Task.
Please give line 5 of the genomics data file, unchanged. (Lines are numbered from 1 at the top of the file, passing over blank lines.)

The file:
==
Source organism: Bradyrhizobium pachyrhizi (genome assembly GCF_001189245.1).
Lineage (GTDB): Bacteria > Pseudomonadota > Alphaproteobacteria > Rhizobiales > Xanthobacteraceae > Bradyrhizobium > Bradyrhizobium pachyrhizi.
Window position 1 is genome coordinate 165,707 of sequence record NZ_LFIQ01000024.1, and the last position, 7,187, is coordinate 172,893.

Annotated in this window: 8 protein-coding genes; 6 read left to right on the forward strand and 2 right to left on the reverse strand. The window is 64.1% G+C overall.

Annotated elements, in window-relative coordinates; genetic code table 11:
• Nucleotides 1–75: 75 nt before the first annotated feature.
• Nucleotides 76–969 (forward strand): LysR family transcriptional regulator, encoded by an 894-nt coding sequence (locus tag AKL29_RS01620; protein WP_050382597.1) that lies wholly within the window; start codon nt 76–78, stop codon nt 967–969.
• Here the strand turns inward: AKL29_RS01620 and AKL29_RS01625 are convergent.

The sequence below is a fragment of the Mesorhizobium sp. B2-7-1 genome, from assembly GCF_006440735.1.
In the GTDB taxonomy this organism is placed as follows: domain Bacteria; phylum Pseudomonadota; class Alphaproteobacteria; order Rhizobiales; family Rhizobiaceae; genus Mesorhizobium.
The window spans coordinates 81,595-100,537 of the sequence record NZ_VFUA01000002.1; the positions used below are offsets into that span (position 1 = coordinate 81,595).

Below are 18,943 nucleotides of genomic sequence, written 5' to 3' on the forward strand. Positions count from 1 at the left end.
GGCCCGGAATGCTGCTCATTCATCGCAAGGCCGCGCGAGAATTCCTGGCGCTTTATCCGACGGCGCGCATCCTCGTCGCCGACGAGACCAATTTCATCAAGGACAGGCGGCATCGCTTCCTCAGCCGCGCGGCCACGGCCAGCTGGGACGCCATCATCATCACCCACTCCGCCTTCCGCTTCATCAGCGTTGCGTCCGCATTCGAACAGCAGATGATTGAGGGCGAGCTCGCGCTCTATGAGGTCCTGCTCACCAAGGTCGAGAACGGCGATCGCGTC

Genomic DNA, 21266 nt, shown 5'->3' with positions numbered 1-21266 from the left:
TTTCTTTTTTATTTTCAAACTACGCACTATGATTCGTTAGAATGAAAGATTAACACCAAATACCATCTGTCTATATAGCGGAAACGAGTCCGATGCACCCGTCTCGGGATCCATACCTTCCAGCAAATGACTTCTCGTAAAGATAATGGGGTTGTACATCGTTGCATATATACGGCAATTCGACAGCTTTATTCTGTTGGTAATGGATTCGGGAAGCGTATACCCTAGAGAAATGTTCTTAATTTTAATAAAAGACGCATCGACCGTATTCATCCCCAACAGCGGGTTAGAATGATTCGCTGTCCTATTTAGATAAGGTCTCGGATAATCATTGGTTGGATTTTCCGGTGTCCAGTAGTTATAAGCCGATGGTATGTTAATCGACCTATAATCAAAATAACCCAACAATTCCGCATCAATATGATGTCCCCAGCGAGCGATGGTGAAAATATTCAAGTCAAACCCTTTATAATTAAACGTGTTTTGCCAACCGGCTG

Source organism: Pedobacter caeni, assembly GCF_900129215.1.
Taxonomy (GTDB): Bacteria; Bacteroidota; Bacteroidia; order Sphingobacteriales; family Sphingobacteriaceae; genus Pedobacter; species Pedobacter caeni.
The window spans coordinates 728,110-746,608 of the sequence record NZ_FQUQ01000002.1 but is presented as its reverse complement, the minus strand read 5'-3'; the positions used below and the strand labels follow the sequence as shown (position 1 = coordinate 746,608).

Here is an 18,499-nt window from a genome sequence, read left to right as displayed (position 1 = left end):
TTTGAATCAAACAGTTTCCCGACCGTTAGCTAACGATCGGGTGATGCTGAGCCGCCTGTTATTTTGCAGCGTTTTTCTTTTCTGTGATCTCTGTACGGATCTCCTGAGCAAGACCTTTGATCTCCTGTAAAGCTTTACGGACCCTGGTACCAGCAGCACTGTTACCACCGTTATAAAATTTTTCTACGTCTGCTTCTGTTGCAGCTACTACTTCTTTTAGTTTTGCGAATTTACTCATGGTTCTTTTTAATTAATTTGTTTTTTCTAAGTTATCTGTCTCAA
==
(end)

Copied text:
Annotated elements, in window-relative coordinates; genetic code table 11: